Points of Interest in Pink Lake Trail 

Pink Lake Trail has 2 main points of interest: the trail itself and the Pink Lake lookout. Pink Lake Trail features a relatively short trek that will take you to Pink Lake Lookout so you can have a good view of the lake.

The Trail Itself

The Trail Itself

At over 2.3 km long, the Pink Lake trail is a 1-hour trek that is great for intermediate trekkers. I personally found it to be a pleasantly short and relaxing trek that I believe most people can finish with little difficulty. 

To make trekking a bit safer, plenty of staircases were installed on the trail. I know not everyone’s a fan of them, but safety is still the highest priority here. 

One thing that I loved about the trail is that the path is a meter wide. It allows you to walk side by side with your companions and fellow tourists and have a leisurely walk and chat with them. 

When you first start off the trail, you will begin from the parking lot. Once you enter, you will be greeted by a very nice view of lush greenery, making it a very relaxing walk as you take in the scenery and feel like you’ve become one with nature. 

Along the way, you will encounter long-abandoned mines where they used to mine mica. For any spelunking enthusiasts, this place should be right up your alley.

Among the best features, in my opinion, are the interpretational panels that have been installed throughout various points in the park. Pink Lake trail is rich with history, and it’s definitely worth a minute or two to stop for a bit to learn more about the wildlife here. 

Pink Lake and Pink Lake Lookout

Pink Lake and Pink Lake Lookout

Now we arrive at the main star of the show: the absolutely breathtaking view of Pink Lake from the lookout. This serves as one of the trail’s primary points of interest, and the main attraction that every tourist wants to see.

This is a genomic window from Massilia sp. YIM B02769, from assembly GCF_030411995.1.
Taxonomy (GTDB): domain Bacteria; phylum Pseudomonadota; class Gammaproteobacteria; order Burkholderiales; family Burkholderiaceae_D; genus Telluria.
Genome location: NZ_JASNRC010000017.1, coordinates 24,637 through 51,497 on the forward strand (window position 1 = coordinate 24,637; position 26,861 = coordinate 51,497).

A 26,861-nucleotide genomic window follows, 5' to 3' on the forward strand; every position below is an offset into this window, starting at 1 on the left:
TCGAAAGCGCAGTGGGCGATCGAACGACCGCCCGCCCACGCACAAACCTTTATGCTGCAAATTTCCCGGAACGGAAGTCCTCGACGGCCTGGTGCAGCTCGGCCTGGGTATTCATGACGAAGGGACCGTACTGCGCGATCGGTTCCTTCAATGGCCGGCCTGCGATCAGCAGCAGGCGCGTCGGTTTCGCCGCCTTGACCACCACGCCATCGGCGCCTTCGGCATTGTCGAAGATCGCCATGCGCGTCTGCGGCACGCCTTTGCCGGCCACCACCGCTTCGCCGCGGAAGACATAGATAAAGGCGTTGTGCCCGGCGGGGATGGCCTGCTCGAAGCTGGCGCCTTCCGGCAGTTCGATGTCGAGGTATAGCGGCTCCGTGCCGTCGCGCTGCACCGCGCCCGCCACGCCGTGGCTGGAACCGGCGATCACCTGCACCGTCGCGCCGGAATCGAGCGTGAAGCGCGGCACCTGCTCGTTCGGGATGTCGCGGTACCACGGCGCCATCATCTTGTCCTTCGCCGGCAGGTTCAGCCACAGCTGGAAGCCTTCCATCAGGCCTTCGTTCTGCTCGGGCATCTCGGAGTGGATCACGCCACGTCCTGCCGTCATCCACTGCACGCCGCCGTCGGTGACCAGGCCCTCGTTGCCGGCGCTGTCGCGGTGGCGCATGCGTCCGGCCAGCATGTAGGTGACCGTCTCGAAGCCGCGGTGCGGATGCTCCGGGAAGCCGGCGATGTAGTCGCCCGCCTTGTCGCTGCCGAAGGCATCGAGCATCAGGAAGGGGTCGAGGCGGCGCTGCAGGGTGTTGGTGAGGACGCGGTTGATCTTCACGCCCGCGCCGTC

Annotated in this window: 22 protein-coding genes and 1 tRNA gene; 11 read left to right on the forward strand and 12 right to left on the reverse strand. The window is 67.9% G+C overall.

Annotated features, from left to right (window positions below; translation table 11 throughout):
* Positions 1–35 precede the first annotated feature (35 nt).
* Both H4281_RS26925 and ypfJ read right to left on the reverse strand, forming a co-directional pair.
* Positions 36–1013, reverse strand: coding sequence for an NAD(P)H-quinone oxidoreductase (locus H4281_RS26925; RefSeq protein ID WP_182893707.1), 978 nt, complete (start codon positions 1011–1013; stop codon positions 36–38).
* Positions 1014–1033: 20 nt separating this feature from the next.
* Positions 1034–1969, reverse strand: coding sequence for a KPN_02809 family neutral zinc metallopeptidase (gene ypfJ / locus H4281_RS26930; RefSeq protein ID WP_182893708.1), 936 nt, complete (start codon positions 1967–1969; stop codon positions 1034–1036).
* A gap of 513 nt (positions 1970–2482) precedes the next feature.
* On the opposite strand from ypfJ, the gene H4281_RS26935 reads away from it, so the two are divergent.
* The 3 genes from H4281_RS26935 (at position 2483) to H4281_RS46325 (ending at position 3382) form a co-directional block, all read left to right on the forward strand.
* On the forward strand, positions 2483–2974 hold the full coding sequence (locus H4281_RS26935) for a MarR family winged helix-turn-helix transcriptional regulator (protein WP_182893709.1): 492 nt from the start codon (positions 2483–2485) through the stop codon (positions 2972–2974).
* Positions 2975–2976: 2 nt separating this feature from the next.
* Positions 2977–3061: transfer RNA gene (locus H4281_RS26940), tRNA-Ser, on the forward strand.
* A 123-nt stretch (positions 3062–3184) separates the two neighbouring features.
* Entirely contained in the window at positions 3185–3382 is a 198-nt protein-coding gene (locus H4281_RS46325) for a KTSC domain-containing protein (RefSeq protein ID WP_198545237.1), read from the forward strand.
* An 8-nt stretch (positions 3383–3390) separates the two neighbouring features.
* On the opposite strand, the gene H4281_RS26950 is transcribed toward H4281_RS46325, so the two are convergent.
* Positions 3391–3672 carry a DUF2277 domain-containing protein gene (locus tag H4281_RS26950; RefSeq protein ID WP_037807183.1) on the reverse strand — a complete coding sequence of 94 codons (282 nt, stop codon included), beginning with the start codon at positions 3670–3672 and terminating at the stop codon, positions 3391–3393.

From what I’ve learned about Pink Lake, its classification as a meromictic lake makes it so that the upper and lower layers of water don’t mix together due to its bowl shape. 

As a quick piece of trivia, did you know that Pink Lake is one of the thirty-six meromictic lakes in the entire world? This only serves to make it all the more unique to Ottawa!  

Though what truly stands out to me and the rest of the local population is the lake’s gorgeous greenish tint. In combination with the sunlight, the lake’s shade of green truly makes it a sight to behold and definitely makes the trek worth it. 

This signature green tint is a result of the growth of microscopic algae in the water.

While the algae are quite pleasing to the eye, they’re actually harmful. The vegetation will absorb the oxygen from the lake over time and end up suffocating it. 

This whole process is called “eutrophication” and could take over thousands of years. Unfortunately, the popularity of Pink Lake with tourists has rapidly sped up the process of the algae’s growth. 

Experts have built the platforms and Pink Lake trail to limit any possible damage by erosion while maintaining this as a popular tourist attraction.

Besides that, volunteers have made conscious efforts to keep planting trees on the site. To date, over 10,000 locals have planted trees to help efforts to preserve this marvelous place. 

How to Prepare for a Pink Lake Trail Hike

How to Prepare for a Pink Lake Trail Hike

As with any trek, it’s very important to be properly prepared. Here are a few things that you should be bringing to your Pink Lake Trail hike: 

  1. Plenty of water as it is important to stay hydrated during any physically demanding activity
  2. Light snacks in the event that you start to feel hungry
  3. Light and comfortable clothing (or winter clothing if visiting during Winter)
  4. Cap/ sun hat /sun visor
  5. Running shoes to ensure maximum comfort
  6. Sunscreen, which can help to protect your skin from harmful UV rays